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Inside Dubai: British families of detainees say BBC has made 'propaganda video’

Television series 'Inside Dubai' glorifies life in repressive emirate, say the families of two men imprisoned there
The Dubai skyline at dusk (AFP)

The families of two British men detained in the United Arab Emirates have condemned the BBC over its three-part series Inside Dubai, which they say is a "propaganda video" that "glorifies" life in the emirate. 

Breda Guckion, the mother of Billy Hood, a young British football coach imprisoned in Dubai for 10 years after police found four bottles of vape liquid containing cannabis oil in his car, called the programmes "absurd".

"How can a series promote the country to British citizens in the midst of what is going on with Billy?" she asked. "He has been begging to be seen by a doctor but nobody is helping him. Then I switch on the TV and see this series glorifying Dubai."

Guckion pointed out that while in the BBC series viewers are told that if you follow the rules in Dubai, you will be fine, her son had been thrown in prison simply for possessing CBD oil - which he says was left in the car by a friend of his from the UK. 

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"They keep saying, ‘If you follow the rules, you will be ok’, but we know full well that this is the lie that Dubai has perpetuated for years. It’s why Billy went there, because of these same lies," Guckion said.

Hood, 25, was originally sentenced to 25 years in prison after the CBD oil was found in his car. His sentence was reduced to 10 years at the beginning of December. 

Wolfgang Douglas is the son of Albert Douglas, a wealthy British grandfather currently imprisoned in Dubai over a bounced cheque that, according to forensic evidence, he did not write. He described Inside Dubai as a "propaganda video". 

"My father loved Dubai, that is, until he was falsely arrested, beaten and tortured by prison guards and convicted of writing a cheque he never wrote," Wolfgang Douglas said.

Albert Douglas has described witnessing suicides and rape in prison in Dubai, as well as being tortured and intimidated into making a "propaganda video" - pressure he says he resisted.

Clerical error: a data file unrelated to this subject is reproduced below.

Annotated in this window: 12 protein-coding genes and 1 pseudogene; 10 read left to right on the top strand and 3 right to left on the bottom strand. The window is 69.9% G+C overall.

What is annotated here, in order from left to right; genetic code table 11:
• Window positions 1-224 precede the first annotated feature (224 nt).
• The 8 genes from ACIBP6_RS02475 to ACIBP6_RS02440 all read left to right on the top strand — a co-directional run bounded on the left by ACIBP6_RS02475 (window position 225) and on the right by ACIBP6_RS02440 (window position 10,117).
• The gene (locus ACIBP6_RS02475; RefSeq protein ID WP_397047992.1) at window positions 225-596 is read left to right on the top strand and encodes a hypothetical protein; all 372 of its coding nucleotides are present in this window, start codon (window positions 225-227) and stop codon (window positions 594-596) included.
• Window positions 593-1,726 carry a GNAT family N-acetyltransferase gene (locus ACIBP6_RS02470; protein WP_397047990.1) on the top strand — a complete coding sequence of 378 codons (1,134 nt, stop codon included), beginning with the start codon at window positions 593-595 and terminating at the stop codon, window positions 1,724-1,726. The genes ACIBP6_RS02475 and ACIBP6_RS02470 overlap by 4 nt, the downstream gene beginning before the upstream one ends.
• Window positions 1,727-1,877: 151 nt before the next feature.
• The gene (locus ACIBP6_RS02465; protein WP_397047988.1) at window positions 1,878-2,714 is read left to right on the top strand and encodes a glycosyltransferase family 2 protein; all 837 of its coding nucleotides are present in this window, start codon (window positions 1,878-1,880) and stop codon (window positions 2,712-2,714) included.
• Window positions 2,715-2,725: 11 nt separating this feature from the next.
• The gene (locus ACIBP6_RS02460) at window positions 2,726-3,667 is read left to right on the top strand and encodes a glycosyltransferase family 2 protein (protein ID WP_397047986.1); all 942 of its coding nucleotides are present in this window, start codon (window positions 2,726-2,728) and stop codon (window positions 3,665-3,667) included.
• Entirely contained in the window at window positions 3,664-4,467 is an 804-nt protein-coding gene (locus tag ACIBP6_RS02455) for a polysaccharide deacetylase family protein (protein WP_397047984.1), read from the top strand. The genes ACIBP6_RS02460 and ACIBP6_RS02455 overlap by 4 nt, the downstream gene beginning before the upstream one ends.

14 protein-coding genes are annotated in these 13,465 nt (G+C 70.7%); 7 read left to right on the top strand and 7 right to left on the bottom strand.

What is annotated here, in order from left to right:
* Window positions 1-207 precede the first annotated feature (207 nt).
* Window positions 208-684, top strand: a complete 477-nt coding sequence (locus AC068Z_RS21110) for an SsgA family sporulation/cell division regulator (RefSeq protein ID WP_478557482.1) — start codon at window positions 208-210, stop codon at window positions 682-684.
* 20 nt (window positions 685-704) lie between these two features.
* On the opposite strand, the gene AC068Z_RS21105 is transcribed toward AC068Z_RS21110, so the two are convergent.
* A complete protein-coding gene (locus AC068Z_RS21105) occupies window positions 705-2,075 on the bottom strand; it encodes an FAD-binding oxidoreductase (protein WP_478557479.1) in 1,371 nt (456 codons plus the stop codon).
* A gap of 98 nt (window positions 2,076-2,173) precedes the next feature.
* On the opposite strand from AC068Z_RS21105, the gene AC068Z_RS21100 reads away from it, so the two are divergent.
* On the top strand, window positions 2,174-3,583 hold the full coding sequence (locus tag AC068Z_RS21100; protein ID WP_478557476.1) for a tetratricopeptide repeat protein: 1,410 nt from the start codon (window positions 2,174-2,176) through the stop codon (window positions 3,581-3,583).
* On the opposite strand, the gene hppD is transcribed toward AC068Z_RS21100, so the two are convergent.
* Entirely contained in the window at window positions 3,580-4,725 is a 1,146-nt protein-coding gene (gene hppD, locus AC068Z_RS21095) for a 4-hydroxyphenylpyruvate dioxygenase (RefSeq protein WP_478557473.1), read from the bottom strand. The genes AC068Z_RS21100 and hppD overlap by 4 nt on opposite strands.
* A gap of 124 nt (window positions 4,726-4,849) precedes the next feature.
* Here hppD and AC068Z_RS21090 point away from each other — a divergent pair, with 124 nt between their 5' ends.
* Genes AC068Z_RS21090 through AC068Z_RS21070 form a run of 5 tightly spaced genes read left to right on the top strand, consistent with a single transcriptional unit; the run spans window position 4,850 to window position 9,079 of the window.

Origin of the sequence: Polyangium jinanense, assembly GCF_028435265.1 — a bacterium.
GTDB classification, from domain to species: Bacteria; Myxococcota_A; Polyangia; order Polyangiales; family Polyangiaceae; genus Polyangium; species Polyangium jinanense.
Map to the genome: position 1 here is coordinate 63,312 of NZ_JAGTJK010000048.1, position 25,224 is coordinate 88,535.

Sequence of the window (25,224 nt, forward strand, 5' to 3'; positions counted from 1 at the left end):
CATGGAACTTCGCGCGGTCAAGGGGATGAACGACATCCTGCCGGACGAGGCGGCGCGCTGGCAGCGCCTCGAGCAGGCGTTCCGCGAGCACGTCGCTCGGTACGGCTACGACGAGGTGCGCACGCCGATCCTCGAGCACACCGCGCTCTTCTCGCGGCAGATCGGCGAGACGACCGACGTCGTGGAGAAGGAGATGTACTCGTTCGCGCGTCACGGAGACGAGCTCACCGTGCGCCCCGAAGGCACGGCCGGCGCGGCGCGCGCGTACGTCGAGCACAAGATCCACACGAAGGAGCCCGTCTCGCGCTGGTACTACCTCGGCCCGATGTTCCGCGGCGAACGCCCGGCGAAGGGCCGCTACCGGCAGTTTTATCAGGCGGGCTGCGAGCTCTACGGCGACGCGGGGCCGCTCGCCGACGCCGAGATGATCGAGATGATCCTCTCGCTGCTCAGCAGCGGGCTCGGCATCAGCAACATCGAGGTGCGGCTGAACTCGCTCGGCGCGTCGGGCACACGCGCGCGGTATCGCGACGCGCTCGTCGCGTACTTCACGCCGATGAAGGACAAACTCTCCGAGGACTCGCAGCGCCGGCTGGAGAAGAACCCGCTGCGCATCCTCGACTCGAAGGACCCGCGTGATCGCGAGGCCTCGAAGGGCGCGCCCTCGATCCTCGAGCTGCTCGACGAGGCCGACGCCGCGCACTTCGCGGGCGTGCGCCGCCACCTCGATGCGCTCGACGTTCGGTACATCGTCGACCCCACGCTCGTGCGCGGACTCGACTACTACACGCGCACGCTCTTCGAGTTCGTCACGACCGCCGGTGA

"He has had to undergo surgery for his broken bones, caused by prison guards. He has multiple surgeries still to go and we are desperate for him to return to the UK so he can be cared for locally. It’s outrageous that [Dubai ruler] Sheikh Mohammed was asking my father to make a fake propaganda video saying, ‘Dubai prison is good’, but that is exactly what Inside Dubai is, a propaganda video.”

Albert Douglas was handed a £2.5m fine after Wolfgang's company, which he had no role in, failed in 2019. The father lost an appeal and tried to flee the prison with the help of people smugglers, but was caught at the border and given a three-year sentence.

In March 2020, a British judge ruled that Sheikh Mohammed bin Rashid Al Maktoum, the emir of Dubai, was keeping his daughters Latifa and Shamsa captive, and that he was guilty of conducting a campaign of harassment against his now former wife, Jordan’s Princess Haya.

In December 2021, Sheikh Mohammed was ordered by an English court to pay his ex-wife and their two children up to half a billion pounds as part of a divorce settlement.

The statements condemning the BBC were provided to the campaign group Detained in Dubai, which was set up in 2008 by rights advocate and UAE legal expert Radha Stirling.

Inside Dubai is now playing on the BBC's iPlayer streaming service, where it is promoted as follows: "Drenched in sun, luxury and excess, what is it really like to live in the desert paradise of Dubai, an ultra-modern tax haven for the super-rich?"

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